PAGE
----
Lindolfo Carballo, coordinator of Casa de Virginia, said his group is not connected to the flier. "It was someone who came to the event before we even started and was passing the flier around," he said. "We asked him to stop. He wasn’t part of our group and the flier wasn’t part of our package."
Carballo said, "We’re not endorsing anyone. We are just asking Eric Cantor to allow a vote on immigration reform."
As to Cantor’s claim that the group is backing Brat, Carballo said, "He is going to play this game of his. We are not here to play."
Cantor has declined to schedule a House vote on a comprehensive immigration reform bill that passed the Senate last year. The legislation would spend billions on border control and establish a lengthy path to citizenship for many immigrants who entered the country illegally.
Cantor says rather than pass a comprehensive bill, Congress should take a piece-by-piece approach to immigration. The majority leader says he supports a path to citizenship for children who were brought into the country illegally by their parents.
On May 16, Cantor announced that he would not allow an amendment to the defense authorization bill that would allow children of illegal immigrants to join the military and receive legal status once they’ve served. Cantor said he supports the concept of the measure, but did not want to attach it to the authorization bill. The majority leader has declined to say when or if he would set up a separate vote for the Enlist Act.
Cantor says Casa de Virginia, a group supporting immigration reform, endorsed his Republican primary opponent during a May 28 rally in Richmond. Seeking to shore up his conservative support, Cantor cited the action as proof that that he is "standing up to Obama on illegal immigration."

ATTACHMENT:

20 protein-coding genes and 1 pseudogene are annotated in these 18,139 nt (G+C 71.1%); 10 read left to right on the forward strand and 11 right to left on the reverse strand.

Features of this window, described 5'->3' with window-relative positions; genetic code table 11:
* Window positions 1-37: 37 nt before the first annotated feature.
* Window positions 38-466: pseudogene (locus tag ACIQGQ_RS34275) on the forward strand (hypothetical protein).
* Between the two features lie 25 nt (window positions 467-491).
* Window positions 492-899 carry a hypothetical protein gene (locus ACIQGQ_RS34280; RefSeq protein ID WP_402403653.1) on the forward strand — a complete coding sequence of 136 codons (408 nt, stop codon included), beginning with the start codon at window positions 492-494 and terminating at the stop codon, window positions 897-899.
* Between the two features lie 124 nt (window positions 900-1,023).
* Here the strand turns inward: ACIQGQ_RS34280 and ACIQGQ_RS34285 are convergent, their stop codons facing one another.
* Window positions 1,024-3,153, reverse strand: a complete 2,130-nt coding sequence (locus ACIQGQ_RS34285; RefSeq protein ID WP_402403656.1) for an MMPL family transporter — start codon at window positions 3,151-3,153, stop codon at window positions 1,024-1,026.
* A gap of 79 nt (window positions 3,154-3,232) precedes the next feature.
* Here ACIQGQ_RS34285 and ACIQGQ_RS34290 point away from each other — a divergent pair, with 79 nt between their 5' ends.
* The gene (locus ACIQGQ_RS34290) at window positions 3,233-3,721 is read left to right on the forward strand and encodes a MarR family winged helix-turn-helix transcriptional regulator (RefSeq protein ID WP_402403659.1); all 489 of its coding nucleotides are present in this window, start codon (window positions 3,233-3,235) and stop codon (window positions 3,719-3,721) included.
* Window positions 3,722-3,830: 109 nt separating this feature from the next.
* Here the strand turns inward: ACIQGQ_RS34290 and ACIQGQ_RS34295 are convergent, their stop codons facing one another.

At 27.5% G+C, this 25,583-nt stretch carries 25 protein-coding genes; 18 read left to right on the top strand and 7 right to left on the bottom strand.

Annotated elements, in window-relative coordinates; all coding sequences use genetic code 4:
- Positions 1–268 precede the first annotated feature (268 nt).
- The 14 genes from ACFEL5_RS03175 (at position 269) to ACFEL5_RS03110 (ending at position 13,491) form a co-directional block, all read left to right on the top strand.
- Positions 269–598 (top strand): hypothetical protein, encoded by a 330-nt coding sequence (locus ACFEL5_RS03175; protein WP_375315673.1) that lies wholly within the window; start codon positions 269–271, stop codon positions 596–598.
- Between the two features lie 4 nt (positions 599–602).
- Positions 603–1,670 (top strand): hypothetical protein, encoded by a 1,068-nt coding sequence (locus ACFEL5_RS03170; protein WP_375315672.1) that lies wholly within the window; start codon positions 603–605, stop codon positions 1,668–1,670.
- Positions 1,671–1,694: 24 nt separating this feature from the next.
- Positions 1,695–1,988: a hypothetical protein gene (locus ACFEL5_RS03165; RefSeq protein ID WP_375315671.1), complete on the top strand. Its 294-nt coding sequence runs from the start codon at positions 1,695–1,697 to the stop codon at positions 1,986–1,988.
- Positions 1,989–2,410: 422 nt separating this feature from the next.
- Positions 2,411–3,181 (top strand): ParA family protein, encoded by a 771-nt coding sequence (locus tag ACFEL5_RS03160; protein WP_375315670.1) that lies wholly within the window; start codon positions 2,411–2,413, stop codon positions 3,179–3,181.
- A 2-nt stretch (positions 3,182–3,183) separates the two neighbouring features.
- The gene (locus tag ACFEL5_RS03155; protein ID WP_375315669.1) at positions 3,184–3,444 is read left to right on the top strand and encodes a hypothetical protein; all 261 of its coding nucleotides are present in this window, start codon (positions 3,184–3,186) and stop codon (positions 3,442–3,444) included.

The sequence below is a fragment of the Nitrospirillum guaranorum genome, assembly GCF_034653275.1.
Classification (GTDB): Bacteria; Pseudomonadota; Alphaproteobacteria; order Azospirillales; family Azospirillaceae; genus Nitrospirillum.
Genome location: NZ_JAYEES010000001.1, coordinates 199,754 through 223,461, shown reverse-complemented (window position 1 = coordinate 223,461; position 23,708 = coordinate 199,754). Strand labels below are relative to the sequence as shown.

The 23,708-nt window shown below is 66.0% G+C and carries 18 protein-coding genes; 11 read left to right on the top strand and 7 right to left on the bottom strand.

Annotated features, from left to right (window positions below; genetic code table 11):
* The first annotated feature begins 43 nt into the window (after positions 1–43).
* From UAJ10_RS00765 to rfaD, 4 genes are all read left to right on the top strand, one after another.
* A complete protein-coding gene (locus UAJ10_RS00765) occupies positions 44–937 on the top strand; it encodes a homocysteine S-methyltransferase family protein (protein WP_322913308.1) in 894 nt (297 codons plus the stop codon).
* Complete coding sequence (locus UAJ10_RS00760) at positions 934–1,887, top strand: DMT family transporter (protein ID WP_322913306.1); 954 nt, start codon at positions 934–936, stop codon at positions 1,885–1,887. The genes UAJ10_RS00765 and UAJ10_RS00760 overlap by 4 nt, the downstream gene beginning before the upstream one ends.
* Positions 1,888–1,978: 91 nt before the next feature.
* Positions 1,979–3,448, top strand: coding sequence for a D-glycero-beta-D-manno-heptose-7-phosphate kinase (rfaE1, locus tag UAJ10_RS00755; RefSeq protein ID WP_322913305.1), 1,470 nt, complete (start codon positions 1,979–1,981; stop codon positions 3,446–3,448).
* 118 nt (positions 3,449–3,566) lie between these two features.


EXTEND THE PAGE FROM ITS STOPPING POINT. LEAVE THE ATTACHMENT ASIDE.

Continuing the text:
The problem is that no speaker at the rally issued an endorsement of Dave Brat, Cantor’s opponent. To the contrary, the keynoter stressed that the group was not taking sides in the primary; it was simply calling on Cantor to allow a House vote on immigration reform.
Cantor’s campaign points to a flier passed out at the event urging voters to support "anyone but Cantor" in the primary. Casa denies any connection to the flier. The missive was not part of an information package Casa distributed at the rally. We know this because we were there.
Cantor’s statement is False.
Cantor for Congress e-mail to supporters, May 29, 2014.
Email from Ray Allen, advisor to Eric Cantor’s congressional campaign, May 29, 2014.
Interview with Zachary Werrell, campaign manager for Dave Brat, May 29, 2014.
Rep. Luis Gutierrez’s comments at immigration reform rally at the state capitol, May 28, 2014.
Dave Brat’s comments at state capitol event, May 28, 2014.
The Huffington Post, "Eric Cantor attacked from all sides on immigration," May 28, 2014.
Richmond Times-Dispatch, "Right, left rip Cantor on immigration," May 29, 2014.
Interviews with Lindolfo Carballo, coordinator for Casa de Virginia, March 29, 2014.